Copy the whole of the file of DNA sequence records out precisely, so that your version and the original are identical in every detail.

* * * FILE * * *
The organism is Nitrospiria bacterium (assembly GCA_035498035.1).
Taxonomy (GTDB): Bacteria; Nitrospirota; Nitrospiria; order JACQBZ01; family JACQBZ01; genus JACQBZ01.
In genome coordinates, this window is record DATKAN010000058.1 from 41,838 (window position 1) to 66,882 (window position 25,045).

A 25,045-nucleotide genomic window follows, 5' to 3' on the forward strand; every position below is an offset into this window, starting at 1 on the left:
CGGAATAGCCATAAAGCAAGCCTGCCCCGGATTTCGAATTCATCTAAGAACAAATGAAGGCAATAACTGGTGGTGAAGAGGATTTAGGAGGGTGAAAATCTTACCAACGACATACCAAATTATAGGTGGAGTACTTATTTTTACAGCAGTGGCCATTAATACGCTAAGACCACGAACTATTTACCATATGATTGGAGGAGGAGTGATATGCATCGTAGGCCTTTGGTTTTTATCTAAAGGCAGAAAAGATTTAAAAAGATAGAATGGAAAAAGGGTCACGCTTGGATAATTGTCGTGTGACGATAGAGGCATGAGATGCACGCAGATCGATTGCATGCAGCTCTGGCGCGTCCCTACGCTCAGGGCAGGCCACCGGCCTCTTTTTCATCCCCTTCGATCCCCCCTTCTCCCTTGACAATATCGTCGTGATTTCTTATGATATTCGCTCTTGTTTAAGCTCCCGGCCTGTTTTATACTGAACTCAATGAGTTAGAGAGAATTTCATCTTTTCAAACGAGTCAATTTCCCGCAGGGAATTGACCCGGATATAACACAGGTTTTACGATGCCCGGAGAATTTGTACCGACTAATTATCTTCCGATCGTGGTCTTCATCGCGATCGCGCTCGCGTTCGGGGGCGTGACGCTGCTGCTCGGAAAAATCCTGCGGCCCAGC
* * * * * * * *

The organism is Nitrospiria bacterium (assembly GCA_035498035.1).
Taxonomy (GTDB): Bacteria; Nitrospirota; Nitrospiria; order JACQBZ01; family JACQBZ01; genus JACQBZ01.
In genome coordinates, this window is record DATKAN010000058.1 from 41,838 (window position 1) to 66,882 (window position 25,045).

A 25,045-nucleotide genomic window follows, 5' to 3' on the forward strand; every position below is an offset into this window, starting at 1 on the left:
CGGAATAGCCATAAAGCAAGCCTGCCCCGGATTTCGAATTCATCTAAGAACAAATGAAGGCAATAACTGGTGGTGAAGAGGATTTAGGAGGGTGAAAATCTTACCAACGACATACCAAATTATAGGTGGAGTACTTATTTTTACAGCAGTGGCCATTAATACGCTAAGACCACGAACTATTTACCATATGATTGGAGGAGGAGTGATATGCATCGTAGGCCTTTGGTTTTTATCTAAAGGCAGAAAAGATTTAAAAAGATAGAATGGAAAAAGGGTCACGCTTGGATAATTGTCGTGTGACGATAGAGGCATGAGATGCACGCAGATCGATTGCATGCAGCTCTGGCGCGTCCCTACGCTCAGGGCAGGCCACCGGCCTCTTTTTCATCCCCTTCGATCCCCCCTTCTCCCTTGACAATATCGTCGTGATTTCTTATGATATTCGCTCTTGTTTAAGCTCCCGGCCTGTTTTATACTGAACTCAATGAGTTAGAGAGAATTTCATCTTTTCAAACGAGTCAATTTCCCGCAGGGAATTGACCCGGATATAACACAGGTTTTACGATGCCCGGAGAATTTGTACCGACTAATTATCTTCCGATCGTGGTCTTCATCGCGATCGCGCTCGCGTTCGGGGGCGTGACGCTGCTGCTCGGAAAAATCCTGCGGCCCAGC